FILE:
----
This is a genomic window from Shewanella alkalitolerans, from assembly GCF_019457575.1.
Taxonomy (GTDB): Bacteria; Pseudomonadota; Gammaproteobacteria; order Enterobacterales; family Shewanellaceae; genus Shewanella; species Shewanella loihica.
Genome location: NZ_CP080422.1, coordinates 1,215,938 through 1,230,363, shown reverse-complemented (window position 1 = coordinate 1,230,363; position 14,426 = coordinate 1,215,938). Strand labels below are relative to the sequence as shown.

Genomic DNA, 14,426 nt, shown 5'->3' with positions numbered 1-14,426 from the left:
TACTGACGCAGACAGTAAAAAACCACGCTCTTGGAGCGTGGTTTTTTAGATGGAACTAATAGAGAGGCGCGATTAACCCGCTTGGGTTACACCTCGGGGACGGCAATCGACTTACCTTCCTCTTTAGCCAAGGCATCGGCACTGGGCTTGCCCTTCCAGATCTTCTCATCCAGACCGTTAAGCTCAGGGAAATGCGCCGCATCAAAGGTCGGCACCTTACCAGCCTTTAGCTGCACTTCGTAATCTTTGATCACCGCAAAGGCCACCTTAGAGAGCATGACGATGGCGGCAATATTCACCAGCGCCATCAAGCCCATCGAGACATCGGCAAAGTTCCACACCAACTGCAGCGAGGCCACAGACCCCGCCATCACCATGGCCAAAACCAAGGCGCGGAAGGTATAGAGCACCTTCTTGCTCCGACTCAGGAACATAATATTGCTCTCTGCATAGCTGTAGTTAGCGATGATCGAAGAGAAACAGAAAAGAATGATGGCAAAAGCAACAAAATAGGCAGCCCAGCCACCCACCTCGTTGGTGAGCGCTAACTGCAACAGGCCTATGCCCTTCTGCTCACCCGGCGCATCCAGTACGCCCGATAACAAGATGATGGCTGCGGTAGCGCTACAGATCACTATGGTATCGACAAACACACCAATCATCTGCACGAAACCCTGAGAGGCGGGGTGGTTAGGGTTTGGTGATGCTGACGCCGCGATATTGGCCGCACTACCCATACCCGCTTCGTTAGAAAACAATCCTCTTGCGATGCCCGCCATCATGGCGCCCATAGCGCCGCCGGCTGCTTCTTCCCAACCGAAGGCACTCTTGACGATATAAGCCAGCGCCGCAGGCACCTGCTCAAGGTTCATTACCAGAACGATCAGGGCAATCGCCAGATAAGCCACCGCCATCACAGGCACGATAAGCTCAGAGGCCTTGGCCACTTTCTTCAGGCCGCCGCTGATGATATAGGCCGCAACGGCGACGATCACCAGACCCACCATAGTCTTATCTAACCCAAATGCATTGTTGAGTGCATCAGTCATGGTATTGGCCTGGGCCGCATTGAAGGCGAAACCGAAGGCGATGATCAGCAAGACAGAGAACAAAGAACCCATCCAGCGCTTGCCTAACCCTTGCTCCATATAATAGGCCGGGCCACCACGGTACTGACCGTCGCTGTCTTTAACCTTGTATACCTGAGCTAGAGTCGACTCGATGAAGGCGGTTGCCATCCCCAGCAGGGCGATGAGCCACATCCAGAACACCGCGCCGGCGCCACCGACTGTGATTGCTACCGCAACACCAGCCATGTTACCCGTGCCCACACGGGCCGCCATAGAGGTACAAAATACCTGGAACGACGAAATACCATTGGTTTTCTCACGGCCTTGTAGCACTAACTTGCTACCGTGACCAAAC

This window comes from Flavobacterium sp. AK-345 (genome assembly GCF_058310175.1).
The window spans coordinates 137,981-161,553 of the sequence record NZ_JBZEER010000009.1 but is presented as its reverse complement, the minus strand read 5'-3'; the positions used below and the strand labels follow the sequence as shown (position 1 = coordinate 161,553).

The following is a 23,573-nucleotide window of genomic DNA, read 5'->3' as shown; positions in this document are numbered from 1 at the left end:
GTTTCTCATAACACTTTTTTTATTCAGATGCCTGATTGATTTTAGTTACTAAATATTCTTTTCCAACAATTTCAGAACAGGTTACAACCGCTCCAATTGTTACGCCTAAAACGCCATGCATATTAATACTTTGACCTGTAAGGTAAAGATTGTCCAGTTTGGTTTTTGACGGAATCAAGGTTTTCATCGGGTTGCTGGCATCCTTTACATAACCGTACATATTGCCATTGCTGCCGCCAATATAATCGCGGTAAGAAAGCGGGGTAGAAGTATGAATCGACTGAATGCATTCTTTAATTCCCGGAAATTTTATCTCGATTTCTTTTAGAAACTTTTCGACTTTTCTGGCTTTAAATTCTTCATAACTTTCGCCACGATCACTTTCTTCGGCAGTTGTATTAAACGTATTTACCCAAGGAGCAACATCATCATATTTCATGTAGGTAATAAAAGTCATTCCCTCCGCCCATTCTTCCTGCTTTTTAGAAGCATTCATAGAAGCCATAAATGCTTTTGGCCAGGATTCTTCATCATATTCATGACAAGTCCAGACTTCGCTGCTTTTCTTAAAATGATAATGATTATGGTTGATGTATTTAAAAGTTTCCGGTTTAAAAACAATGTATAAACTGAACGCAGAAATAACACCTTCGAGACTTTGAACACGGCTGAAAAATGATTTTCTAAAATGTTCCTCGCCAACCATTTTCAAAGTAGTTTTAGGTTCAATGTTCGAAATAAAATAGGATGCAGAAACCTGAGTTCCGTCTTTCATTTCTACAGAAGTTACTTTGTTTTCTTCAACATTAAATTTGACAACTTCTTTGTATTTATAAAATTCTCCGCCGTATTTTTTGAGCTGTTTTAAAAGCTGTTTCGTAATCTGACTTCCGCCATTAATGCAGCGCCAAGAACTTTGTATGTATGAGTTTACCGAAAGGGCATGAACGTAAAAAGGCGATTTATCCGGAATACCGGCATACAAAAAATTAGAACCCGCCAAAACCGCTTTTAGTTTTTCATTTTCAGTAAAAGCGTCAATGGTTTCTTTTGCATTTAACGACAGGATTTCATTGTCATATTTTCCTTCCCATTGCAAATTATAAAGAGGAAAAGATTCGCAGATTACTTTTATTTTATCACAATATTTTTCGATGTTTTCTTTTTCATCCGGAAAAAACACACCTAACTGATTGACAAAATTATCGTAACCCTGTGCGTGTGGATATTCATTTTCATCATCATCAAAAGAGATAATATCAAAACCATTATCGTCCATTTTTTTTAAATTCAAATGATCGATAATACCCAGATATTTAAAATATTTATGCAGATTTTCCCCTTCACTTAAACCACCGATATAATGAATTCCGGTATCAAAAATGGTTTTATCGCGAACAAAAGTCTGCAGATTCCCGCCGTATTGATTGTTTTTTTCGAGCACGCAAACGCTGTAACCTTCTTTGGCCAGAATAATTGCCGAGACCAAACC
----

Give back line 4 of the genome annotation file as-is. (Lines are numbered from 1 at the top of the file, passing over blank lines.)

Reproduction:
Genomic DNA, 14,426 nt, shown 5'->3' with positions numbered 1-14,426 from the left: